Opioids, pain and the power of marketing

I have a love-hate relationship with Big Pharma, as I am sure many other health professionals do. Pharmaceutical companies develop, manufacture and distribute important medications that have been beneficial for thousands of people globally.

But these companies also profit from their billion-dollar industry.  And some have dodgy work practices particularly in terms of burying clinical evidence and downplaying their profits. The cost of medicine is high – to patients, taxpayers and health systems.  Big Pharma defends the prices as necessary to underwrite the research and development (R&D) costs of new products. But this argument has been debunked by economist Mariana Mazzucato.*

Empire of Pain by Patrick Radden Keefe is more than an exposé of one such company, Purdue Pharma.  It is the story of a family that grew extremely rich primarily due to one prescription medicine, the opioid OxyContin.  This book is well-written in a narrative format that made me go ‘wow’ every so often.  The scale of the opioid crisis is described in vivid detail.  

I have prescribed opioids and I have been prescribed them post-operatively. Opioids have a role in treating acute pain and cancer pain, but we now know that they are unsuitable for the management of most chronic non-cancer pain.  The Sackler family was instrumental in pushing (and I deliberately use this word) for opioids to be prescribed for chronic pain – a large market in the United States for which there was a lack of effective medication.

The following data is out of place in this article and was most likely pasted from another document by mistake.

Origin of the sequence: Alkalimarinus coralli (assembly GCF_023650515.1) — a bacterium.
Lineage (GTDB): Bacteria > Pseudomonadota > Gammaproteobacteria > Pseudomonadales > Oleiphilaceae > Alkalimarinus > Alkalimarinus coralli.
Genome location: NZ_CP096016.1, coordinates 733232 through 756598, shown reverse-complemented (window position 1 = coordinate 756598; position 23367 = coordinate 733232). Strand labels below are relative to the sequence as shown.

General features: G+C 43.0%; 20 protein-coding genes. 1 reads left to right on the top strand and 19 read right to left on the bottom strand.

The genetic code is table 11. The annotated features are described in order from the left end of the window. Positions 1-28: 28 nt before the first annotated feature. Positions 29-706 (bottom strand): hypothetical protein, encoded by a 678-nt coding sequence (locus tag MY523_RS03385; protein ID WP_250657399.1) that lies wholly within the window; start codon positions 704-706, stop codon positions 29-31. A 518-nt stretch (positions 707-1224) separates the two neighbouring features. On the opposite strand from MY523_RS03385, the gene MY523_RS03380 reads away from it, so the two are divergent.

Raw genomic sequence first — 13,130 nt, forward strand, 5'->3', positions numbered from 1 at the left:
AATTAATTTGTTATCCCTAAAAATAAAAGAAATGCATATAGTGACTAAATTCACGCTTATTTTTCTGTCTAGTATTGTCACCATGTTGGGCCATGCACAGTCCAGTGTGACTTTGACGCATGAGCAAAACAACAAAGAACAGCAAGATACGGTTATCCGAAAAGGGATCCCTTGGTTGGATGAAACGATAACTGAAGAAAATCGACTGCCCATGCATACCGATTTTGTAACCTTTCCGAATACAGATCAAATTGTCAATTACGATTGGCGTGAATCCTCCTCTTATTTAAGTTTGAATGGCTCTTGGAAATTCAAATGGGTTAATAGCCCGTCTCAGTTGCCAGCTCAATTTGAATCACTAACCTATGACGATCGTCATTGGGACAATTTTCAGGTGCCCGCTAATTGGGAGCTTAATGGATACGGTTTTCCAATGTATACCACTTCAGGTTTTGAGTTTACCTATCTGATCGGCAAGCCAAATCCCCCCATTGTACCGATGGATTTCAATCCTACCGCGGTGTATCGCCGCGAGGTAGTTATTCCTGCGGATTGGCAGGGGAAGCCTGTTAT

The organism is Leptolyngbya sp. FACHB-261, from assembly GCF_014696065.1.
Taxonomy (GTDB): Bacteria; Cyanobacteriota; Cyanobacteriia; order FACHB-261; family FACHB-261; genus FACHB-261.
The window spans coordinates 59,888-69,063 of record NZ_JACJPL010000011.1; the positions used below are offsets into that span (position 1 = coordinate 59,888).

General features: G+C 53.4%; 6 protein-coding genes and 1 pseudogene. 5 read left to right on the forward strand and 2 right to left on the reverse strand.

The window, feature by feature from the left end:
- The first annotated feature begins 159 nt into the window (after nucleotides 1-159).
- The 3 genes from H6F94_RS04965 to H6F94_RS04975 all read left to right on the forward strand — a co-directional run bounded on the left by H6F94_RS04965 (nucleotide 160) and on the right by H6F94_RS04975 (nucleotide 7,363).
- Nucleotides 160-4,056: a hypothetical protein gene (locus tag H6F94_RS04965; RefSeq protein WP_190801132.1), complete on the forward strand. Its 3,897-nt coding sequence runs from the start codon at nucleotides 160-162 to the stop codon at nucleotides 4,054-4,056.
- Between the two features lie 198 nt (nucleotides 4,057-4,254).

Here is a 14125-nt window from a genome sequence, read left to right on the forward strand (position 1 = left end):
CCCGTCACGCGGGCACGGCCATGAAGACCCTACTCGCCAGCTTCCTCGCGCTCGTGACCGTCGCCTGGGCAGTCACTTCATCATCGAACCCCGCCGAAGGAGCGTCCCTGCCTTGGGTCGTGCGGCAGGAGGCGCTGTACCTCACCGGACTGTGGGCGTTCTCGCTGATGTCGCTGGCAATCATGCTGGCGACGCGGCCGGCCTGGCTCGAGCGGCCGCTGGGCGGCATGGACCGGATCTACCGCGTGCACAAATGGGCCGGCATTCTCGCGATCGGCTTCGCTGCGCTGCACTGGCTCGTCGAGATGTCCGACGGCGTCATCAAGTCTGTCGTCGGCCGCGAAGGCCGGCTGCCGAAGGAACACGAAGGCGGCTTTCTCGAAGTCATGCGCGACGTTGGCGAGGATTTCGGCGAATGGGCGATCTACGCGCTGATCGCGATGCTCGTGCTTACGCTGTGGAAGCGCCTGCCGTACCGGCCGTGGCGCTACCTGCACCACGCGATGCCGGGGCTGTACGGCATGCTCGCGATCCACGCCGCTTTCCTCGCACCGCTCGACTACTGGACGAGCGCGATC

The company’s sales pitch was that an opioid prescribed by a doctor to a person in pain was not addictive, even in the large doses the company recommended. And the doses were large.  Sales representatives were given bonuses based on the volume of medicine they manipulated doctors into prescribing.  But some doctors were also culpable and did not monitor patients for poor outcomes.  If the patient did become addicted, it was the patient’s fault because of an addictive personality. Overdoses? Blame the patient. OxyContin being sold on the street? All the addicts’ fault. 

Purdue Pharma did not base its claims of non-addiction with medicinal use on any evidence from clinical research. The Sacklers, even on their downfall just a few years ago, have never admitted any guilt for the misery they caused worldwide. 

The stigma of the drug-seeking opioid user has been pervasive.  It can be difficult for a health professional to trust any person asking for opioids.  It is hard to be compassionate even when that patient may have become dependent because of a first prescription issued in good faith. 

We now refer to dependence instead of addiction to reduce emotive language.  Much more is known about the adverse effects of opioids and many countries are monitoring their use more extensively. 

I was part of a team that worked on this video for consumers developed by NPS MedicineWise and the Faculty of Pain Medicine of the Australian and New Zealand College of Anaesthetists (ANZCA). It provides information to people who may be considering taking opioids for chronic (ongoing) non-cancer pain.


Empire of Pain by Patrick Radden Keefe, Picador, 2021

* The value of everything by Mariana Mazzucato, Allen Lane, 2018

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